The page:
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Organic foods linked to better fertility, longevity in fruit flies

New research shows eating lots of organic food can lead to a healthier life -- if you happen to be a fruit fly.

Scientists fed fruit flies extracts from either organic foods or non-organic, conventionally-grown foods, and found the organic group was healthier and lived longer than their counterparts.

"We don't know why the flies on the organic diet did better. That will require further research. But this is a start toward understanding potential health benefits," study leader Ria Chhabra, a student at Clark High School in Plano, Texas, said in a written statement.

That's right, the study was led by a Texas high school student who got the idea from hearing her parents discuss whether or not it was worth it to buy organic foods for health reasons.

So, Chhabra teamed up with her mentor, Dr. Johannes H. Bauer, an assistant professor of biology at Southern Methodist University in Texas.

"It's rare for a high school student to have such a prominent position in the lab. But Ria has tremendous energy and curiosity, and that convinced me to give this research project a try," Bauer said.

The fruit fly, or Drosophila melanogaster, is used in Bauer's lab and other research facilities to study human diseases including diabetes, heart disease and even Alzheimer's. Fruit flies are widely used in research because they're cheaper and have a shorter life cycle than other lab animal models.

The researchers went to a grocery store and purchased organic and conventional foods including potatoes, soybeans, raisins and bananas. They fed the flies extracts from these foods, testing each independently to avoid mixing the diets.

They found the flies fed organic foods had better fertility, more resistance to oxidative stress (which is linked to formation of diseases), more resistant to starvation (which measures survival) and lived longer.


"To our surprise, in the majority of the tests that we did...these flies fed the organic diets did much better on our health tests than the flies fed the conventionally-raised food," Bauer said in a university-released video.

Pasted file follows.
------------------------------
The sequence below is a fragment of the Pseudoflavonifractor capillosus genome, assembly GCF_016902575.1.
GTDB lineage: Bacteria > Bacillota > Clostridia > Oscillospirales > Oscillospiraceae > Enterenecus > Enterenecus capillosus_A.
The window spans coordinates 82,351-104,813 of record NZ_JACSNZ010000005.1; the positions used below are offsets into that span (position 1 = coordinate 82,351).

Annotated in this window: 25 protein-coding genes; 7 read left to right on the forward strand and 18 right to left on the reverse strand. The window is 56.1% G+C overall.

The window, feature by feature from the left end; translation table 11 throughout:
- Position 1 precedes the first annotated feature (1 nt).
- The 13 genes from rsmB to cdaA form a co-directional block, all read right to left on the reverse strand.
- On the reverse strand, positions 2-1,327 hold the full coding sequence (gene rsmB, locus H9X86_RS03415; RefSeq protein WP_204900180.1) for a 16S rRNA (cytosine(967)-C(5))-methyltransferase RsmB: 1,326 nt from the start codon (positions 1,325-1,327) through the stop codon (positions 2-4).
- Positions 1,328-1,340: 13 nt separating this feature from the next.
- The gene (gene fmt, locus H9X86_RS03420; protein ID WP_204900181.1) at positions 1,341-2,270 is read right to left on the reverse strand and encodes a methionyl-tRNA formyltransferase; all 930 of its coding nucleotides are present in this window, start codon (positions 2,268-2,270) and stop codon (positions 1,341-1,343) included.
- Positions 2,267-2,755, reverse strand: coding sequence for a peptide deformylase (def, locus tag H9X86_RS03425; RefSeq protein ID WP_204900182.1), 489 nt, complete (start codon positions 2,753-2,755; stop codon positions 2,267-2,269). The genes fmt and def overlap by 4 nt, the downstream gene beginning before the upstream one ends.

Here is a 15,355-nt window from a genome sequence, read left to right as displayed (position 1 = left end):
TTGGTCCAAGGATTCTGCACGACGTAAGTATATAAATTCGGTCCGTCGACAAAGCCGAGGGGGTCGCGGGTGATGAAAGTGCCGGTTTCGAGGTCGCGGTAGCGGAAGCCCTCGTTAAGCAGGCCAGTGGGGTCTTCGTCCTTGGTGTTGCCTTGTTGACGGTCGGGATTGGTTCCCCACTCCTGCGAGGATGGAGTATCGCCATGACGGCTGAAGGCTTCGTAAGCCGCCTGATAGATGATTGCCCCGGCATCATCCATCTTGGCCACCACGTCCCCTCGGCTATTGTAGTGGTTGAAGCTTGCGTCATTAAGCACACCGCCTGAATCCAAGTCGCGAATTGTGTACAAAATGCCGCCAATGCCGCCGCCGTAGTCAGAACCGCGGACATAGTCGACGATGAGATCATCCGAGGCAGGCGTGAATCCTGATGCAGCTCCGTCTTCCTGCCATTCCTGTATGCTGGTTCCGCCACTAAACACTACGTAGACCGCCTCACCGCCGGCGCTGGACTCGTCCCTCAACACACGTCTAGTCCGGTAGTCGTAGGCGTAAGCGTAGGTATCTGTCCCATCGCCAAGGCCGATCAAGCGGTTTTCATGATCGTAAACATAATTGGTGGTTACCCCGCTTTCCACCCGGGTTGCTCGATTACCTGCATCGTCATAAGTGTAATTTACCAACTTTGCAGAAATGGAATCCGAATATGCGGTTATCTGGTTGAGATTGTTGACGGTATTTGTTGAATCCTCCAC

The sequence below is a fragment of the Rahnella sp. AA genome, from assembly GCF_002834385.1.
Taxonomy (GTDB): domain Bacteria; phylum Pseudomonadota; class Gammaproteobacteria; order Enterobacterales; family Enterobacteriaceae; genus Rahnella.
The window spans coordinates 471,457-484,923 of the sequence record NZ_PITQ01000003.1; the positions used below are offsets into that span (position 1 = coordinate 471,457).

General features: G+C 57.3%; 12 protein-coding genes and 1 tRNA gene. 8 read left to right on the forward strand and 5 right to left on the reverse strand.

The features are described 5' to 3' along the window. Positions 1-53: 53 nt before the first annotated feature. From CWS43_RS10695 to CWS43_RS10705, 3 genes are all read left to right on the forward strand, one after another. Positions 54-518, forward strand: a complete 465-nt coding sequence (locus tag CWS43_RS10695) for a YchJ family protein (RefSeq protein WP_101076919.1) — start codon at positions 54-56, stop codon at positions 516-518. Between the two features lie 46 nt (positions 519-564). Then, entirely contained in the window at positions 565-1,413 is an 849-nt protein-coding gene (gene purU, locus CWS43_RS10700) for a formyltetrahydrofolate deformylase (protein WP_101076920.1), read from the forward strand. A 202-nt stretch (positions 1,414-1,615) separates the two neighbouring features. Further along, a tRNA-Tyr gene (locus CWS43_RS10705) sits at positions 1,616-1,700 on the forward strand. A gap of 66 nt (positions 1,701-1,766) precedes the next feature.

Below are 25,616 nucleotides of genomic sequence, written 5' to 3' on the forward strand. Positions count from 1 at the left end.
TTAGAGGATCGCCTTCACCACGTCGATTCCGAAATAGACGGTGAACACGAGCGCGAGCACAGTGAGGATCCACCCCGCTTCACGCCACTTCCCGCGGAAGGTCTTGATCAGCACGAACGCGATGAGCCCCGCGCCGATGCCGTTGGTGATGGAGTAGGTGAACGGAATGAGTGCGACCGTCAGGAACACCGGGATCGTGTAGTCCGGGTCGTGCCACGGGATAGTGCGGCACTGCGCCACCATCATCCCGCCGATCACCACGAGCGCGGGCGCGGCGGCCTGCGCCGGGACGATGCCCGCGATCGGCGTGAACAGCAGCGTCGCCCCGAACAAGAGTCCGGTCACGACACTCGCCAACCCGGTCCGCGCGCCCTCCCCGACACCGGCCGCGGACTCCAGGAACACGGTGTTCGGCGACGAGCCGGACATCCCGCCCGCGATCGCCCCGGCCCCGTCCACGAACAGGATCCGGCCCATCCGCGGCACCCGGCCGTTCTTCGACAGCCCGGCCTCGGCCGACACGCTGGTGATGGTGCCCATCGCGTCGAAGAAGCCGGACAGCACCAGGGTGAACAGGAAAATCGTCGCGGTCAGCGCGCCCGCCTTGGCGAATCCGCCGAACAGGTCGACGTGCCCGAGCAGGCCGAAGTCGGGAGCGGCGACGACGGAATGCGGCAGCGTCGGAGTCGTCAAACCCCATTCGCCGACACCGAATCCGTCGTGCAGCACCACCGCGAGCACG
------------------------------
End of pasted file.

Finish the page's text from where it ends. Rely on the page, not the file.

Fertility and longevity especially are important measures of health in fruit flies, he said.

The research was published March 26 in PLoS One.

"Does that mean organic diets are definitely healthier for a consumer? We don't know the answer yet," Bauer said of the study's implications in humans.

He noted that some negative or neutral results were found from certain foods like organic raisins, which suggests the beneficial health effects might be specific to certain foods. And while fruit flies have been studied for one hundred years as models for human conditions and diseases, it's always premature to draw conclusions from these studies without testing in humans, he said.

The health benefits from eating organic foods, or risks from eating conventionally-grown foods, have been up for debate in recent years.

The Environmental Working Group releases an annual list of "Dirty Dozen" fruits and vegetables that are most contaminated with pesticides, which the group said it created using government testing data. Exposure to pesticides could cause health problems, especially in developing children, according to the group.

In September, Stanford University researchers reviewed over 200 studies and found there's little evidence that organic food is much healthier, citing only a few differences in antibiotic and pesticide exposures. The organic foods were not found to be more nutritious either.

The American Academy of Pediatrics in October released a statement saying parents who want to reduce their child's pesticide exposure could seek organic fruits and vegetables, but that doesn't mean they're safer or healthier than their conventional equivalents.

Bauer and Chhabra explain more about their study in the video below: